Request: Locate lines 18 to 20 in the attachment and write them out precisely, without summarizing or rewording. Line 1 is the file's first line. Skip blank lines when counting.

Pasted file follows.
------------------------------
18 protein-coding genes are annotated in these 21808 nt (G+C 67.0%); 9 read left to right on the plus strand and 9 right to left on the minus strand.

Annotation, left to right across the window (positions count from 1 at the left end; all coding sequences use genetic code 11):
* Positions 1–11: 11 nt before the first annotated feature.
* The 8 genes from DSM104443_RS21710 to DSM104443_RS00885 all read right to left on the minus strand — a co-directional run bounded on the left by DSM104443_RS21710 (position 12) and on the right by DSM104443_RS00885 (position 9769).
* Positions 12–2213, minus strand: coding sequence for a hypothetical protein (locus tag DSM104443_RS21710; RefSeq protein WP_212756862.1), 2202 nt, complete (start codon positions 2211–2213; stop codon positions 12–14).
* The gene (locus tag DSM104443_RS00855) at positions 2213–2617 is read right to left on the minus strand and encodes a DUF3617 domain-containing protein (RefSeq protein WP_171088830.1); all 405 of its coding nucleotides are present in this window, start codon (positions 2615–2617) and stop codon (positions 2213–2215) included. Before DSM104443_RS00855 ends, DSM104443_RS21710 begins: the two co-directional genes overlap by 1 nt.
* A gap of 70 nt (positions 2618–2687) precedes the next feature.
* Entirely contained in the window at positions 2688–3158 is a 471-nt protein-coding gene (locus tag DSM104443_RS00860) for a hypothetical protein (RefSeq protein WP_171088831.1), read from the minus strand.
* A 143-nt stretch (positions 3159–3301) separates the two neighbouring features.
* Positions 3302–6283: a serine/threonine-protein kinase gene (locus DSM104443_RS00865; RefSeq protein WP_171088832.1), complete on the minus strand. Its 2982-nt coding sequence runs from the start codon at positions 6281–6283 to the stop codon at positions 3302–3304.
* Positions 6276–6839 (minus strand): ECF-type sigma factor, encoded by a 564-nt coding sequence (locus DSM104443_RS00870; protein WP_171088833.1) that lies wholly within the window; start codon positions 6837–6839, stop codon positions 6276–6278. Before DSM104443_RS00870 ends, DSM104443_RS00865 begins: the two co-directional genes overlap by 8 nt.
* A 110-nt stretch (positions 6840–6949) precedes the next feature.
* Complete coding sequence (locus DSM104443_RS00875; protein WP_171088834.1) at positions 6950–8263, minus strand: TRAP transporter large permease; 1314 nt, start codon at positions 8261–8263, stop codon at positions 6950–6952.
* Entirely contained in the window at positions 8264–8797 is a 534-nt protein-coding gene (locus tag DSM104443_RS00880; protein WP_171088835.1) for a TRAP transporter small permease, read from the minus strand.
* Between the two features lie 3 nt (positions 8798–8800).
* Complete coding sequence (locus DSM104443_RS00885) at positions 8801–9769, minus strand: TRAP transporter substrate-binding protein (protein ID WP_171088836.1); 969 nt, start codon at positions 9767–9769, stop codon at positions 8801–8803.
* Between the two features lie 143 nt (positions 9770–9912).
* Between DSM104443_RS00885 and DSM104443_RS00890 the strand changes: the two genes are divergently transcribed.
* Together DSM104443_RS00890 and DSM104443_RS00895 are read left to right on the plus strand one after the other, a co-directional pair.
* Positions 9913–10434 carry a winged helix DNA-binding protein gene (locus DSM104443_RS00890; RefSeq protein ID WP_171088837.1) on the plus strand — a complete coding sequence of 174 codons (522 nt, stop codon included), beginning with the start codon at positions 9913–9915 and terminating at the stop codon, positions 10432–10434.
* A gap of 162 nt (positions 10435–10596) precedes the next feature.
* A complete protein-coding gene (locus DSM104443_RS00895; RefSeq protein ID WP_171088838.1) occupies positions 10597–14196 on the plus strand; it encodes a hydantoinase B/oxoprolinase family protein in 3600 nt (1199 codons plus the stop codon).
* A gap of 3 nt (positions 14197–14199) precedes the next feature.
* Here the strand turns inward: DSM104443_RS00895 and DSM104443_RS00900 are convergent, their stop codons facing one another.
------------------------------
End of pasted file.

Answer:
* Between DSM104443_RS00885 and DSM104443_RS00890 the strand changes: the two genes are divergently transcribed.
* Together DSM104443_RS00890 and DSM104443_RS00895 are read left to right on the plus strand one after the other, a co-directional pair.
* Positions 9913–10434 carry a winged helix DNA-binding protein gene (locus DSM104443_RS00890; RefSeq protein ID WP_171088837.1) on the plus strand — a complete coding sequence of 174 codons (522 nt, stop codon included), beginning with the start codon at positions 9913–9915 and terminating at the stop codon, positions 10432–10434.